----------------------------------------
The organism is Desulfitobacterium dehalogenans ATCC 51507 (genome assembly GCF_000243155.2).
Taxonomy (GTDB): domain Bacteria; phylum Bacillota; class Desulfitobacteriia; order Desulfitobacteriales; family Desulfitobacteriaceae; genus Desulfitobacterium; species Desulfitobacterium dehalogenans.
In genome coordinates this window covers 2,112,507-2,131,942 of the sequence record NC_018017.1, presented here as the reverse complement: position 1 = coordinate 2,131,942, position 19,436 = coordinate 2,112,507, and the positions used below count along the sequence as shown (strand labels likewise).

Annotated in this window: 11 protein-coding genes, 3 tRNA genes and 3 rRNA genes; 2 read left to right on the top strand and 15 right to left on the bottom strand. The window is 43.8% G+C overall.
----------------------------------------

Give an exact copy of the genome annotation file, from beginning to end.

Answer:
The organism is Desulfitobacterium dehalogenans ATCC 51507 (genome assembly GCF_000243155.2).
Taxonomy (GTDB): domain Bacteria; phylum Bacillota; class Desulfitobacteriia; order Desulfitobacteriales; family Desulfitobacteriaceae; genus Desulfitobacterium; species Desulfitobacterium dehalogenans.
In genome coordinates this window covers 2,112,507-2,131,942 of the sequence record NC_018017.1, presented here as the reverse complement: position 1 = coordinate 2,131,942, position 19,436 = coordinate 2,112,507, and the positions used below count along the sequence as shown (strand labels likewise).

Annotated in this window: 11 protein-coding genes, 3 tRNA genes and 3 rRNA genes; 2 read left to right on the top strand and 15 right to left on the bottom strand. The window is 43.8% G+C overall.